science life

The freelance postdoc experiment

We are all well aware of how difficult is to get a permanent position in academia. The employers are very cautious as the tenured position comes with a very strong contractual stability and in some country with immortality (as civil service status). The postdocs work longer and longer hours to face the increasing competition. Academia needs more and more advanced skills that can only be acquired with years of experience but it refrains from rewarding it with a permanent job. An interesting alternative is that of the academic freelancer as proposed by Katie Rose Guest Pryal here, as a mean to alleviate the intense and extenuating life of a postdoc or not-tenured academic.

We have already started such an experiment, as I have hired a recently graduate and unemployed colleague to perform some theoretical calculations that we need for our experiments. The difference with respect to a normal collaboration is that this time I am paying him by the hour and he is performing the work choosing his time and without being based in London, just coming for a meetings to discuss the results. All the other discussions are done by Skype, email and probably soon in Slack.

In this way we can reward skills and actual hours of work, and potentially we can resolve personal issues such as family relocation etc… Would this work also for experimental work? It is hard to tell, but I could imagine having a setup in my house and performing experiments on demand as a freelancer does. Shared facilities similar to maker and hacker space could also make lab space and equipment more accessible.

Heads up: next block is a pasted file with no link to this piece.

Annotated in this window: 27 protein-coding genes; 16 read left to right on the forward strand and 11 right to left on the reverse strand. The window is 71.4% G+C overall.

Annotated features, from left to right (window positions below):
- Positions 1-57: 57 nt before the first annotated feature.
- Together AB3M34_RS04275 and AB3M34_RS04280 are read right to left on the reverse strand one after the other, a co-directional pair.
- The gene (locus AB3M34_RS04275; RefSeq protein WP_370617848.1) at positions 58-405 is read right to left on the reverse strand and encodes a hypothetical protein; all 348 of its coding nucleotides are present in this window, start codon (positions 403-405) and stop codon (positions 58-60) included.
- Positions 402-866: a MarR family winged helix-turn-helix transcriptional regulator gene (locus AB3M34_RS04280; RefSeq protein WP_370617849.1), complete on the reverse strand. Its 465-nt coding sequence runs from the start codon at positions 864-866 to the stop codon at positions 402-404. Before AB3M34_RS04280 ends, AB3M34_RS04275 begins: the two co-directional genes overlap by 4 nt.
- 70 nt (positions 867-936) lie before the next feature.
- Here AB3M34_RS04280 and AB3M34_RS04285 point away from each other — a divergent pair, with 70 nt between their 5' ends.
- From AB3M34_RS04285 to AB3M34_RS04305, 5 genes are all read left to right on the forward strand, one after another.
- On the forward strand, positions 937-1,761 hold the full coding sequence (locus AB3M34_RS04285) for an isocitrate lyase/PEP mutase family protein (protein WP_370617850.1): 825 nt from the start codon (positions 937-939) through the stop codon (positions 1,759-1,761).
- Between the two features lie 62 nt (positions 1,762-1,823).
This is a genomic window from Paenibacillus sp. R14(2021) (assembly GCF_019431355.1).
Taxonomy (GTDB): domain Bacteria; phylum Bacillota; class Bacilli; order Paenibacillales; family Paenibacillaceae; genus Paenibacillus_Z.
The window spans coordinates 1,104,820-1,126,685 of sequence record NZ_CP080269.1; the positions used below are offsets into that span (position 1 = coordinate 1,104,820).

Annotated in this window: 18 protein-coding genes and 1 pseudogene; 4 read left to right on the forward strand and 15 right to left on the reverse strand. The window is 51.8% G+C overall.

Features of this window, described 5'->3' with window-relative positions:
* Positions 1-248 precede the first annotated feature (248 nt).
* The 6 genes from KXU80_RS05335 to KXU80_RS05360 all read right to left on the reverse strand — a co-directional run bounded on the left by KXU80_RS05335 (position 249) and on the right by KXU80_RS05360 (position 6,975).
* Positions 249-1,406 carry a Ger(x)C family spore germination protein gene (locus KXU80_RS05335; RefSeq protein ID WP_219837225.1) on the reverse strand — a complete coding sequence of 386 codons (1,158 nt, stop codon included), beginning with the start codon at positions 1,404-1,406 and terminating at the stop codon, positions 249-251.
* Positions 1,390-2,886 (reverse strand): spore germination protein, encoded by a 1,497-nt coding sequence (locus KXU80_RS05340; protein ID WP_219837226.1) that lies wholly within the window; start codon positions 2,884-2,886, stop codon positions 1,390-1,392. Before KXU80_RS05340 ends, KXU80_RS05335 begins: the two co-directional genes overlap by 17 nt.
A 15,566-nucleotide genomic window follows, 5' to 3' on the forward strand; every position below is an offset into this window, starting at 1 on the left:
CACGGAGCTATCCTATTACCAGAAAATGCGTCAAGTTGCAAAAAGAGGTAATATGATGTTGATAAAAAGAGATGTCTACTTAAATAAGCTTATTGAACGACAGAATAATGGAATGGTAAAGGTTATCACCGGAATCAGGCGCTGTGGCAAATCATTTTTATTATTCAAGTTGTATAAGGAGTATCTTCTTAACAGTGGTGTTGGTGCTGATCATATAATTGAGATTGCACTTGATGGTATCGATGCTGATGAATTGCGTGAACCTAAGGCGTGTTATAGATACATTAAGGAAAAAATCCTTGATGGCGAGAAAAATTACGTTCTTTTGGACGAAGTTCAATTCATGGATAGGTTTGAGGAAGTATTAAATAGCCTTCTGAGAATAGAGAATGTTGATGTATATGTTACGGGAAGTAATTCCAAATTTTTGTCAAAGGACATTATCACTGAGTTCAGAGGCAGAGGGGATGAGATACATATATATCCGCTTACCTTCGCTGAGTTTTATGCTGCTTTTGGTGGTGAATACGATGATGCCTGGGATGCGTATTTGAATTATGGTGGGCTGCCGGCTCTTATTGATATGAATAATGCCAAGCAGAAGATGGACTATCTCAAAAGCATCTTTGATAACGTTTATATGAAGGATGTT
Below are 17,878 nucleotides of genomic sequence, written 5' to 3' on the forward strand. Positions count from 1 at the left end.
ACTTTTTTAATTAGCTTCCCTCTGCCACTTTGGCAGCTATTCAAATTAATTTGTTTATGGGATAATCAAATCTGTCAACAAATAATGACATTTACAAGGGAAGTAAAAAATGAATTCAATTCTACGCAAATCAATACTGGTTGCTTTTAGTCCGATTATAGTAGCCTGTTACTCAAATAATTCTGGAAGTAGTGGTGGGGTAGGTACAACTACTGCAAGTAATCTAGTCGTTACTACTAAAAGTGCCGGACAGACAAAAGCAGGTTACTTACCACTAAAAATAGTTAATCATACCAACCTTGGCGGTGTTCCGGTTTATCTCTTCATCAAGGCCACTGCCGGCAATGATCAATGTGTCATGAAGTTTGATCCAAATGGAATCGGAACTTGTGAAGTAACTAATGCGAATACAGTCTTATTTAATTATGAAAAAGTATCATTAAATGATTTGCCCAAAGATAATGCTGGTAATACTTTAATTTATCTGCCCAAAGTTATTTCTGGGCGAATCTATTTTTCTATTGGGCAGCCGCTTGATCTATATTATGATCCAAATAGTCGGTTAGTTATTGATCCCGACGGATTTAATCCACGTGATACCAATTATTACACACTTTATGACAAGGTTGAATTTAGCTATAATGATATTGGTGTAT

Sooner or later we will have to invent a new way to develop science, a research 2.0, and it may start by embracing new concept such as remote and freelance work.

A new lab to encourage creativity

Creativity is often neglected in academic curricula, mainly because nobody really knows how to teach it. I believe in the “messy play” approach.

I often try to retrace the steps that led to conceiving our scientific experiments and I usually reach the conclusion that it happened when thinking about something else, during periods of intellectual stimulation, often triggered by busy research activity.
As an experimentalist I believe that you need to be making and doing, fiddle in the lab, ask yourself simple questions and link concepts together before you can have that great idea. Creativity escapes traditional frontal teaching (and teacher-centred teaching), instead it requires dirty hands and individual (student-centred) effort.

With this idea in mind Matthew Howard and I have founded the Wheatstone Innovation Lab, a space for students to experiment, research unsupervised and train their creativity. Named after Charles Wheatstone, the legendary scientist working in King’s College London (in the same lab!) it is designed to promote disruptive thinking. Think about it as the garage where Steve Job and Steve Wozniak invented the first Mac or the shed where Marie Curie discovered radioactivity.

We have been fortunate to be supported by the faculty of natural and mathematical sciences of King’s College London and in particular by Mike and Rosie who strongly believed in this idea, and now we are preparing the first activities: makehatons, researchatons, hackatons!

If you are in King’s check it out here!